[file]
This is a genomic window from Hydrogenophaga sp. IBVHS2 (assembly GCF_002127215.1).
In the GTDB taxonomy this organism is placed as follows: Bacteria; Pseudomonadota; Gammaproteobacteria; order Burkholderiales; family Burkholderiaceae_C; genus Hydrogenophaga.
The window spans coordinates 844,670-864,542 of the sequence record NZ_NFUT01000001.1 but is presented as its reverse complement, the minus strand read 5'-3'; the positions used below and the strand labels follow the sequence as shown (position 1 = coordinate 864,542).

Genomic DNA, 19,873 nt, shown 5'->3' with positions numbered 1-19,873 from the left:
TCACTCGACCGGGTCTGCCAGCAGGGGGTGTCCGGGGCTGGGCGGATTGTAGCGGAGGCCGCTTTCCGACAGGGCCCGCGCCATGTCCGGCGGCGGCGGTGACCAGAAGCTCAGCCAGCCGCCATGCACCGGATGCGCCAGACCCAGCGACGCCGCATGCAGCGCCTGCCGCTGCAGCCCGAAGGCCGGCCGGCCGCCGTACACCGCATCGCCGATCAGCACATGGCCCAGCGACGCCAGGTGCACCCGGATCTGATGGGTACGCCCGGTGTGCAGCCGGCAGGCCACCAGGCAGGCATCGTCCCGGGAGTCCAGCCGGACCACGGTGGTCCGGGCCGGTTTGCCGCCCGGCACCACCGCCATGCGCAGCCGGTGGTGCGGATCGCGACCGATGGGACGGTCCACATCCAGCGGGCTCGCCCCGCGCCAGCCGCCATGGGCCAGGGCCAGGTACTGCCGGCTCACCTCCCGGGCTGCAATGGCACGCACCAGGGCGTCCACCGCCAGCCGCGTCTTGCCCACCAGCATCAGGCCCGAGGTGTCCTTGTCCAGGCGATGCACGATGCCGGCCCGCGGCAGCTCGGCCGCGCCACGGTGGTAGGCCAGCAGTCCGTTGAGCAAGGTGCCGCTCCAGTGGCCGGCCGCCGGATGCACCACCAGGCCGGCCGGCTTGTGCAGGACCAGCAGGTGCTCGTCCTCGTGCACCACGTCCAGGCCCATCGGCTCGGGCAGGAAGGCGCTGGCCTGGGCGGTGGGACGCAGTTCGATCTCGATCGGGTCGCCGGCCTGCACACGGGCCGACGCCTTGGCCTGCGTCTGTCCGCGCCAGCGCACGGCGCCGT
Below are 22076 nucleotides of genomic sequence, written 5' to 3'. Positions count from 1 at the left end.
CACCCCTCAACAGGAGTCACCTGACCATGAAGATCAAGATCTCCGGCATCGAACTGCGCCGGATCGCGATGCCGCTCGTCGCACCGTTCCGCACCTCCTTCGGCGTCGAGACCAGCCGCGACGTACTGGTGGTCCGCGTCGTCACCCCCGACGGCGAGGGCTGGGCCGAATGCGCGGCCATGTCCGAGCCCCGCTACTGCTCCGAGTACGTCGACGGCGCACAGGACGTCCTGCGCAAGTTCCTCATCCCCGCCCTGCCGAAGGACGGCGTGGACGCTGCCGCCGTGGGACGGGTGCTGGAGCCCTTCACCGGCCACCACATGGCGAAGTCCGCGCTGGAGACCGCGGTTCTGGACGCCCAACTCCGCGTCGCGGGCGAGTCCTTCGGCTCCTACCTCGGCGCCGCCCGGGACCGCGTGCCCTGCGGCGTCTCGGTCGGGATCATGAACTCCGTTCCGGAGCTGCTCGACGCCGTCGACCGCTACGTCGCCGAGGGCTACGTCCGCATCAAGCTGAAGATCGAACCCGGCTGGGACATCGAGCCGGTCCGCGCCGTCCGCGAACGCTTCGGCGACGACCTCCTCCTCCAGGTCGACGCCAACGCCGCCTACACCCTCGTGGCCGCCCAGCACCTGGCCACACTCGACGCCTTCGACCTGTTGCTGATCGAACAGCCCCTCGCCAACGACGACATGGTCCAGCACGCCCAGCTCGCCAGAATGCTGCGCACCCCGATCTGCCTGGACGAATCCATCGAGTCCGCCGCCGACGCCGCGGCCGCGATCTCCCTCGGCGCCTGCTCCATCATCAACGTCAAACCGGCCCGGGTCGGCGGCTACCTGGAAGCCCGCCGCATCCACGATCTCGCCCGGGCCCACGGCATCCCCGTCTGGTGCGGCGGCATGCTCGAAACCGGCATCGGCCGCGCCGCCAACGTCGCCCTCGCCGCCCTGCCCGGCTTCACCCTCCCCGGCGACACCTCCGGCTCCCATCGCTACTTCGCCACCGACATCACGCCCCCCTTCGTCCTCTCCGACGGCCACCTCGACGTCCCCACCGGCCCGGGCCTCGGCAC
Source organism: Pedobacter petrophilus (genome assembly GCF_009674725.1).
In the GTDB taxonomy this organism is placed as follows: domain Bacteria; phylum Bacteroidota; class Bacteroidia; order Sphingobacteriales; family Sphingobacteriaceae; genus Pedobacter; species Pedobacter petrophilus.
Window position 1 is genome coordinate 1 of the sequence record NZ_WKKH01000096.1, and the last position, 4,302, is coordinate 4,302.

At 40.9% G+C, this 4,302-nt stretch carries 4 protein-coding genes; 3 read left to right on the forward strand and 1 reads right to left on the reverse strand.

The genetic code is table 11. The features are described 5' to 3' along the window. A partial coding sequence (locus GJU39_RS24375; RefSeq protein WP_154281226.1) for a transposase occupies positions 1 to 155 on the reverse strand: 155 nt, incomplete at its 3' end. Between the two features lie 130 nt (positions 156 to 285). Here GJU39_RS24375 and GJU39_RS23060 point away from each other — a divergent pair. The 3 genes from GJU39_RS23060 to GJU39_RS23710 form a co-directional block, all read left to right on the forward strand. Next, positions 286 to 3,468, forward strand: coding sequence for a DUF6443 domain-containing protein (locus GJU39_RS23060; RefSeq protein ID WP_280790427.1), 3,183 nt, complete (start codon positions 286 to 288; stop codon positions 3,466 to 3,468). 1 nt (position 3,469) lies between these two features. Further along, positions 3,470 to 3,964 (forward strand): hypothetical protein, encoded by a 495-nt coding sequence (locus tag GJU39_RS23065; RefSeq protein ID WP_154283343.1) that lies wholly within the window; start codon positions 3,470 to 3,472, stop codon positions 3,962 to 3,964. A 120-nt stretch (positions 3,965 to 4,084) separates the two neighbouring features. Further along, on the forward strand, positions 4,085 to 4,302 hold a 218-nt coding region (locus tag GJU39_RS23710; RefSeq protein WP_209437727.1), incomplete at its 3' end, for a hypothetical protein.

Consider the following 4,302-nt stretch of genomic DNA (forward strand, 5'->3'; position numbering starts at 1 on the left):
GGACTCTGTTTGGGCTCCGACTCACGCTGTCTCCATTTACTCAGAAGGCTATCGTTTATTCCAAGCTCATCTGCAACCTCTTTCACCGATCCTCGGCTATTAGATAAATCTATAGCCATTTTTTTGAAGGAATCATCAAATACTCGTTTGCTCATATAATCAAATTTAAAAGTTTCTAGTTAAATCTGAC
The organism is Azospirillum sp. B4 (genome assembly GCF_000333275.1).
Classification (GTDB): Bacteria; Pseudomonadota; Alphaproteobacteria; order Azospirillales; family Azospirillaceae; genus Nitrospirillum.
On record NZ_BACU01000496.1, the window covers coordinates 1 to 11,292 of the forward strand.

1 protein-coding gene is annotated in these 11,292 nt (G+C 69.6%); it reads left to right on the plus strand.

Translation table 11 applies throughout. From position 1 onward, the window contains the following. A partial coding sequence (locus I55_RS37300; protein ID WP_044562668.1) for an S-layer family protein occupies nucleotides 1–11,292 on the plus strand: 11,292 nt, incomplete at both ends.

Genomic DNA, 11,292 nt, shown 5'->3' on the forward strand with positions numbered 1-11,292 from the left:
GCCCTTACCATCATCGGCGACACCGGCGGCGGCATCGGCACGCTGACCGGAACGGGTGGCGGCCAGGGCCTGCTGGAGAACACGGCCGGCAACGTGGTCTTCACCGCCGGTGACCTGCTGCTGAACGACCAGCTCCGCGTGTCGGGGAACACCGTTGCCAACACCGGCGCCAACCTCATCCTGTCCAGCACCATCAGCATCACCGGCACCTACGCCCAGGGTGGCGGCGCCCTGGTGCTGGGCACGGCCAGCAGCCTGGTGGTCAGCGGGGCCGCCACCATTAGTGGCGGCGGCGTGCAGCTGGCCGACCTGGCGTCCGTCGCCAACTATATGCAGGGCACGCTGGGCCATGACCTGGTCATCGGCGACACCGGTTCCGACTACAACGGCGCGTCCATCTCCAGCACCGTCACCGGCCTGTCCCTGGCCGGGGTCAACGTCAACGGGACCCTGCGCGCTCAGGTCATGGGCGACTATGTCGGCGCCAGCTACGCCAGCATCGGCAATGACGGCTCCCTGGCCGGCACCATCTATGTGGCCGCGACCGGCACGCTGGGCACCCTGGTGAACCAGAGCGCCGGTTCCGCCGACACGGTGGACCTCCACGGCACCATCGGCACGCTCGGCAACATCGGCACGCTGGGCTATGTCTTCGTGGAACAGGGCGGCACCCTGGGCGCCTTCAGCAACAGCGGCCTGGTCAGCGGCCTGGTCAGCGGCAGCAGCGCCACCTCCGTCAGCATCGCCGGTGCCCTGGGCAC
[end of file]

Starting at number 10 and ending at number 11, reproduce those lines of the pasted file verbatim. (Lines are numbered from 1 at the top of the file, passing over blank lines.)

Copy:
Window position 1 is genome coordinate 1 of the sequence record NZ_WKKH01000096.1, and the last position, 4,302, is coordinate 4,302.

At 40.9% G+C, this 4,302-nt stretch carries 4 protein-coding genes; 3 read left to right on the forward strand and 1 reads right to left on the reverse strand.